Most of the flashpoints are over who's controlling the situation at any given time.  In addition to his favourite 'running away' tactic, OB has now learned to take his time, change his mind repeatedly, pretend I'm not speaking . . . in short, he's suddenly discovered lots of ways to wrestle control of the situation away from me and over to himself.

A typical example is this:

OB: Please may I have a drink?
Me: Yes.  Do you want orange or red juice?
OB: Orange . . . . red . . . . . orange . . . . red . . .
Me:  Which do you want?  Orange or red?
OB:  Errrr . . . orange.
Me:  Orange?
OB:  Orange please.
Me:  Ok. You asked for orange. (Pours orange juice)
OB:  My want red!
Me:  It's too late now.  You asked for orange, so I've made orange.  You can have red next time.
OB: MY WANT RED! MY WANT RED!!!!

Cue massive tanty, usually accompanied by throwing the drink all over the nearest surface!

I never really had this with NB because he couldn't talk well enough to achieve this sort of artful sabotage.  His tantrums were always much more direct and immediate, less contrived somehow.  OB is stubborn, but so is his mummy - it will be interesting to see how it all unfolds!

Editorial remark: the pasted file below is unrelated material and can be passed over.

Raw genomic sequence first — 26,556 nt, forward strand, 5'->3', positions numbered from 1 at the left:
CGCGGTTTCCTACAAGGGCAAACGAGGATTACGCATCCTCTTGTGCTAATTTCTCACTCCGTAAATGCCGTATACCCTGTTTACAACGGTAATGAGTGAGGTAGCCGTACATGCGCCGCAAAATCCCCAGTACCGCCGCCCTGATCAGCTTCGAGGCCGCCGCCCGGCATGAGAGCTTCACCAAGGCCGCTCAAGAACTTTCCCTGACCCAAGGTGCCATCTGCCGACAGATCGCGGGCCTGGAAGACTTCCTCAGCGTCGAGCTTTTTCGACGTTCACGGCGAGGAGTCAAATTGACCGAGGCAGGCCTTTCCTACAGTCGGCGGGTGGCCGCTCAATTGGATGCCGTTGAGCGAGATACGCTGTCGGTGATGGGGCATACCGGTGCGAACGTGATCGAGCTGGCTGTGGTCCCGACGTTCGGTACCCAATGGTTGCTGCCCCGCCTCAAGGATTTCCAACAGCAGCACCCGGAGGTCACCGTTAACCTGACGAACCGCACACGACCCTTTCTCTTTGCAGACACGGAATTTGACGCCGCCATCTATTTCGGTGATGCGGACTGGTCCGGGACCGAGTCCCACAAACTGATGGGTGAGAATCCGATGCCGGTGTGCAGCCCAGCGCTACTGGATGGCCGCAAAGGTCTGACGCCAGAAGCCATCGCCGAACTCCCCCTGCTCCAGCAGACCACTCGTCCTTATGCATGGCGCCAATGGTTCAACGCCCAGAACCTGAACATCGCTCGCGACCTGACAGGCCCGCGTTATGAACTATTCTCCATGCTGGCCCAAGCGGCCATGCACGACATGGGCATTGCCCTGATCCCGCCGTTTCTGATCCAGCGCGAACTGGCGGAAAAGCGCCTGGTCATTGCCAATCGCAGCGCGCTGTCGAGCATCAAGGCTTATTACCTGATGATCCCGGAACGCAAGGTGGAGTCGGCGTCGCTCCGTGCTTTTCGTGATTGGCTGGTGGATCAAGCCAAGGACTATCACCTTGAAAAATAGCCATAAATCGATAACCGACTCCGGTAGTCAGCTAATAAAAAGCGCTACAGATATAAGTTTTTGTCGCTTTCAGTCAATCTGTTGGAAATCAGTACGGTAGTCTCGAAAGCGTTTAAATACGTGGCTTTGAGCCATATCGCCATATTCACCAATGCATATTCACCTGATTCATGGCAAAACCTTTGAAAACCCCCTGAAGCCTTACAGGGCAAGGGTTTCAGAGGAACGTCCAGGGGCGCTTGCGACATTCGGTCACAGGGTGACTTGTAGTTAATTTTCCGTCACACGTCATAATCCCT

Sunday, September 15, 2013

Highlights

So, OB has been to Playgroup five times now.  Here are some of the highlights:

  • He told everybody at Playgroup that Mummy NEVER washes her car - completely true but still . . . !
  • He had a road rage incident while driving the little plastic cars - "No!  Silly people!  Cars on the road, people on the path!"  When the teacher asked him who says that, he replied, "Mummy!"  Thanks there littl'un!
  • He has treated the Playgroup teachers to one of his epic poos . . . in his pants of course!  I persevere with the underpants more in hope than expectation.
  • He has started calling his bottom his 'bum' or 'bum bum' instead.
  • When trying to put his shoes on the other day he declared the whole exercise "A bit tricky!"
  • He now says 'Mum' more often than 'Mummy' - this is a sad moment, although it's still 'Mummy' in the morning, as in "Mummy!  It's morning Mummy!  Get up Muuuuummmmmy!!!!"
  • He has started singing songs at home that I don't recognise, although Twinkle Twinkle features quite often which, thankfully, I do actually know.